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Apple's iPhone 7 is a familiar phone for unfamiliar challenges

With so many technologies "fighting for space" within the tight confines of Apple's most important product, the big loser is big-time change.

James Martin/CNET
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No, you're not experiencing deja vu. Those are Apple's newest iPhones.

The Cupertino, California, company on Wednesday showed off the iPhone 7 and iPhone 7 Plus, the two newest editions to its hugely popular phone franchise. Aside from a series of tweaks, they look virtually identical to the prior two generations of iPhones.

"We are so excited about iPhone 7. It makes all the things you do every day so much better," CEO Tim Cook said on stage at the Bill Graham Civic Auditorium in San Francisco.

The iPhone 7 starts at $649, and the 7 Plus starts at $769. Preorders for the new devices begin Friday, and the phone will be available September 16. At Wednesday's event, Apple also revealed a new Apple Watch, said it will finally bring a Nintendo Super Mario game to the iPhone.

Now may not have been the best time for Apple to stay conservative with its changes. The tech heavyweight is facing an especially challenging time, with this year predicted to be the first that Apple ships fewer iPhones than the year before. Sales of iPhones have already dropped in the past two quarters.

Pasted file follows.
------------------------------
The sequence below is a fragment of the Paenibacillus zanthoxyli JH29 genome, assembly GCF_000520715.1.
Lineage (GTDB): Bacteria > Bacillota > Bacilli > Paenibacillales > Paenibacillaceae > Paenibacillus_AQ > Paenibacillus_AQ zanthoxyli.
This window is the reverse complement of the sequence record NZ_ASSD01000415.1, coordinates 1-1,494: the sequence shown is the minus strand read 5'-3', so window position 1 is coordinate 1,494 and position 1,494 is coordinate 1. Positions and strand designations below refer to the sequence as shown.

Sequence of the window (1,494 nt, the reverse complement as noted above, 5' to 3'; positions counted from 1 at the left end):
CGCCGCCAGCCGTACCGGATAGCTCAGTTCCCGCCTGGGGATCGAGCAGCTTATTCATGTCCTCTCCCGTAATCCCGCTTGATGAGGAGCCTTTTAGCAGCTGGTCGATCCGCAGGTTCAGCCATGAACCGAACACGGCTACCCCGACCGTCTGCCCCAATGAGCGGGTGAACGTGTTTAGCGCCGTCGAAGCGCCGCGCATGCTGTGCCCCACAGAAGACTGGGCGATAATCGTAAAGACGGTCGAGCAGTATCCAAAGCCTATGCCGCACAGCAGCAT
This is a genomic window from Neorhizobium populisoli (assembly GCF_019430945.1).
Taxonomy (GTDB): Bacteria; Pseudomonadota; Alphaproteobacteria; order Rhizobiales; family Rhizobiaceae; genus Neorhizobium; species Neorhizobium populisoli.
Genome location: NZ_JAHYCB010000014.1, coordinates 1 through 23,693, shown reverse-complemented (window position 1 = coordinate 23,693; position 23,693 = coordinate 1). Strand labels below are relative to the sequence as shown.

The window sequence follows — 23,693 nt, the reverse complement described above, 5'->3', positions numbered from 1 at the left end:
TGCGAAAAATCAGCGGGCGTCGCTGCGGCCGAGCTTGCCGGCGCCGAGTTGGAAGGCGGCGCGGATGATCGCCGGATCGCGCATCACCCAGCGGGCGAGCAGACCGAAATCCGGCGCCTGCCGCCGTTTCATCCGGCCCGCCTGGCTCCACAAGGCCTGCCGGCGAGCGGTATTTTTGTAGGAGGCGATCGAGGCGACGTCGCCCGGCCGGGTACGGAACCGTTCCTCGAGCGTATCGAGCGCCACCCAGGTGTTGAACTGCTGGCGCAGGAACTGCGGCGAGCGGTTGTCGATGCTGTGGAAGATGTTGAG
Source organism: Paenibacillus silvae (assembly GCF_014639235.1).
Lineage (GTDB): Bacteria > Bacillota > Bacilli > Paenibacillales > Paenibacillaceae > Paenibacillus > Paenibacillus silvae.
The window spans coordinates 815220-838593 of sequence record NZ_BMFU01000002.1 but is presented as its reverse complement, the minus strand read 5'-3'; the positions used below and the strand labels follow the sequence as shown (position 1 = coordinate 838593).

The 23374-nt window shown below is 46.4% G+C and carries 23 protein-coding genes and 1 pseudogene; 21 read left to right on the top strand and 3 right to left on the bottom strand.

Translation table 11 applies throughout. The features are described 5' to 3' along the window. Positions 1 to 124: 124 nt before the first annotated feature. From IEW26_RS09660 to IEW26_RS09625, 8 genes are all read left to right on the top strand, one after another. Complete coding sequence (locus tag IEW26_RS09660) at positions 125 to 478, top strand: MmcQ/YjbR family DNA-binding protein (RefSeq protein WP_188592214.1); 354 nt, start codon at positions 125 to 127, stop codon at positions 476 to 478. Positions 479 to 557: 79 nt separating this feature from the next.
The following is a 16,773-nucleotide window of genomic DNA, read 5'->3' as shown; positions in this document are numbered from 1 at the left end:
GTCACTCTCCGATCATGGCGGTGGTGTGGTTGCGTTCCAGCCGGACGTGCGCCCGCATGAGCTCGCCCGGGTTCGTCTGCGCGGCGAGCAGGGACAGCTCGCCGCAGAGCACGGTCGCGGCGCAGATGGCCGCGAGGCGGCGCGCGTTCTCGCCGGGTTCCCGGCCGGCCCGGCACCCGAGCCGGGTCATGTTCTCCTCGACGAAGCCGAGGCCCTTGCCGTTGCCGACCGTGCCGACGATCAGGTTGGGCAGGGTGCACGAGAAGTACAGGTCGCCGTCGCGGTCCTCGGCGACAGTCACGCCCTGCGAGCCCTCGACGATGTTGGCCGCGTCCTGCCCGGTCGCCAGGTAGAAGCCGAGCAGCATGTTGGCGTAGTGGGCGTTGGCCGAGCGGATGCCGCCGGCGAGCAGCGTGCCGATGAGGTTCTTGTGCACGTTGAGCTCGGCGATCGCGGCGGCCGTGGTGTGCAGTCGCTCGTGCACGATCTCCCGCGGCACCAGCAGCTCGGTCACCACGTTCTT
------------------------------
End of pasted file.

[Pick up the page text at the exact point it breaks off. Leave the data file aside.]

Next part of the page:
The new iPhones may also point to a broader problem in the maturing phone market. Phone innovation has slowed since the iPhone first launched in 2007, giving people fewer reasons to upgrade to the newest version. Additionally, US phone carriers have been abandoning two-year phone contracts, removing a strong incentive to regularly switch phones.

Both situations have resulted in more people holding onto their phones longer, threatening the growth of Apple, Samsung and their competitors. Smartphone shipment growth is expected to reach 1.6 percent this year, down sharply from nearly 28 percent just two years ago, according to researcher IDC.

"I think if you look at that from a perspective of a slowing smartphone market and slowing iPhone growth, it does bring a little bit of nervousness to Apple watchers," said Wayne Lam, a smartphone analyst for IHS Markit.

Showing off the new water- and dust-resistant body of the iPhone 7.

James Martin/CNET

The iPhone 7 and 7 Plus may not change this slowdown much. One of the most notable alterations in the new phone was the removal of the headphone jack, to make the device slimmer and more water-resistant. The company revealed new earbuds that connect to the Lightning jack instead (as well as an adapter for traditional headphones), and $159 wireless AirPod earbuds.

Phil Schiller, senior vice president of worldwide marketing, onstage Wednesday defended the decision to kill off the headphone jack, saying Apple's engineers had the "courage" to make the change.